What is Puerh Tea?
Before a fuller examination is presented below, the short answer is that Puerh is a term used to describe a range of teas made using large leaf (Camelia sinensis var. assamica) harvested from bushes or trees from three specific areas of Yunnan, all of which undergo either managed or natural, post-processing fermentation or ripening. This ripening, involves, to varying degrees, the presence of microbial organisms present within the leaf, that promote the chemical reactions necessary to the ageing process.
A distinction is made between two types of Puerh, sheng and shu, called here Raw and Ripe. Raw refers to those Puerh teas which undergo a natural ageing or ripening process which is chiefly fermentation; Ripe Puerhs, on the other hand, are produced using a technique developed in the 1970s called 'wet-piling' method (which, admittedly is not the most attractive of terms), a technique that encourages oxidation of the leaf under controlled conditions. When sold in their finished state, both Raw and Ripe Puerh teas can be stored and aged for several years.
Typically, both Raw and Ripe Puerhs are pressed into a variety of compact shapes, reflecting their cultural legacy as part (and parcel) of the Tea-Horse trade carried out between the border areas of western and south-western China. There is also a growing trend of drinkers who prefer to age their Puerhs in loose leaf form, and it would be interesting to compare how loose Puerhs age compared to pressed versions of the same leaf.
The easiest way to distinguish between these two types of Puerh, apart from the obvious course of drinking, is to inspect the finished product: Raw Puerhs are inky greens with supple, light-some leaves, while Ripened varieties exhibit many of shades brown, ranging from light caramels to dark mahogany.
To sum up, Puerh is a term applied to teas from a specific region, that may refer to either naturally-aged or artificially-aged types.
Many tea drinkers, especially in Asia, have come to associate Ripe Puerhs as the standard or orthodox form, for no other reason than they are sold in huge volumes and have been successively marketed by traders from Guangdong, Hong Kong and, either as weight-shedding elixirs or as desirable premium teas to invest in and store away, as one would a vintage wine. In truth, if there ever were to be a cast-iron term for a 'real' Puerh, its original raw form pressed into a disc or brick would be most appropriate.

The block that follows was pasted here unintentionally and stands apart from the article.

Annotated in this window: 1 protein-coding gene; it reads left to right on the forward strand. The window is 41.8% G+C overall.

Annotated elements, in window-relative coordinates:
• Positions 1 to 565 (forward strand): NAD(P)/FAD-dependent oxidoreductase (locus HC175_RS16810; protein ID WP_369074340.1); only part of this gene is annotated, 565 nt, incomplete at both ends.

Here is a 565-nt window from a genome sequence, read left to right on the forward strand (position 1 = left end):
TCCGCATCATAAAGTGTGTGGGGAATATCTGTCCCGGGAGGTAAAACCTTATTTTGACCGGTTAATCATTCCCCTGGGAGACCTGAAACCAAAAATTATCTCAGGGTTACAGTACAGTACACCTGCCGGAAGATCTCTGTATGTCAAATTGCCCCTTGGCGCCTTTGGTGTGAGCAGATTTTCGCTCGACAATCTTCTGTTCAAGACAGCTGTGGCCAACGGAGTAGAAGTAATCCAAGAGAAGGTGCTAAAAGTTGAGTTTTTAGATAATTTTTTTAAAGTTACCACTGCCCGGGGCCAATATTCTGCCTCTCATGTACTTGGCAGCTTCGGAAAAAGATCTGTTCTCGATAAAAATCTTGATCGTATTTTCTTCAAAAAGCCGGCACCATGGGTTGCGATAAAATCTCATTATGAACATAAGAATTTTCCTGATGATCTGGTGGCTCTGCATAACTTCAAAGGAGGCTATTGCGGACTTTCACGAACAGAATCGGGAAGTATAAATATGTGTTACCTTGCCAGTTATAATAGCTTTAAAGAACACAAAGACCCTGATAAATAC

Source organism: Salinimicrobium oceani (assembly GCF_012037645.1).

As it is, Puerhs represent an entirely different tea tradition to what could be considered mainstream Chinese tea culture, the foundations of which were laid down by that most intellectually stimulating of clowns, Lu Yu, who, after discovering 'the path of tea', retired from the world of entertainment to fully investigate the nature of tea and tea drinking. Yunnanese tea drinkers are always on hand to remind people that Lu Yu, despite his peripatetic life, never set foot on 'Puerh' ground.
On the whole, Raw and Ripe Puerhs help to define and complement each other, because increasingly, the test of high-quality Ripe Puerhs is whether they can replicate some of the tasting qualities of older, or naturally-ripened, Raw teas from the same area. One way to do this is to compare and contrast two Puerhs from one location, one Raw, one Ripe. By taking a Raw 2010 Puerh from Lao Man Erh and comparing that to a Ripe 2015 Lao Man Erh, you can analyse the quality and success of the accelerated ageing process.
The problem that Puerhs create is that ordinarily Chinese teas are defined by the process by which they are made be it Green, White, Yellow, Wulong or Black. Each type representing distinct sum of processes or manufacturing methods.
To these five main types, one further is added: hei cha 黑茶, literally, black tea. This is commonly translated as Dark Tea, for fear of conflation with Black teas (which are called red 'hong' 红茶 in Chinese). To remedy this confusion, the simplest thing would be to revert to the Chinese method of calling Black teas red. Perhaps though this confusion exists to add room for Puerh to develop its own identity. This is another topic which we will come back to when it can be explored in more greater depth, but with regards to Puerh teas, neither Ripe nor Raw versions fit neatly into the category of 'Dark teas'.
In fact, Puerh tea is the only major tea to be defined not by its processing method, but by a geographical region. One could argue that Wuyi teas have outgrown their tea typing, but its method of production defines Wulongs and does not stand separate or outside them. Raw Puerhs, on the other hand, are produced using the stages of Withering, Frying, Rolling and Natural Drying. The first three would suggest a green tea, but as it avoids the need for drying by heating, does not quite fit. Some have suggested that its finishing stage of natural drying is similar to white teas, but the frying (or kill green) stage excludes Puerhs from this distinction. Which brings us back to the initial question: what is Puerh tea? Well, it is not a green, white, yellow, wulong, black, or dark tea: it is of its own kind, a category of tea in its own right.
Man Hua Puer Cha, Deng Jia Gou, Yunnan Minzu Chu Ban She, 2004
Puer Cha, Chi Zong Xian, Huang Shan Shu She, 2009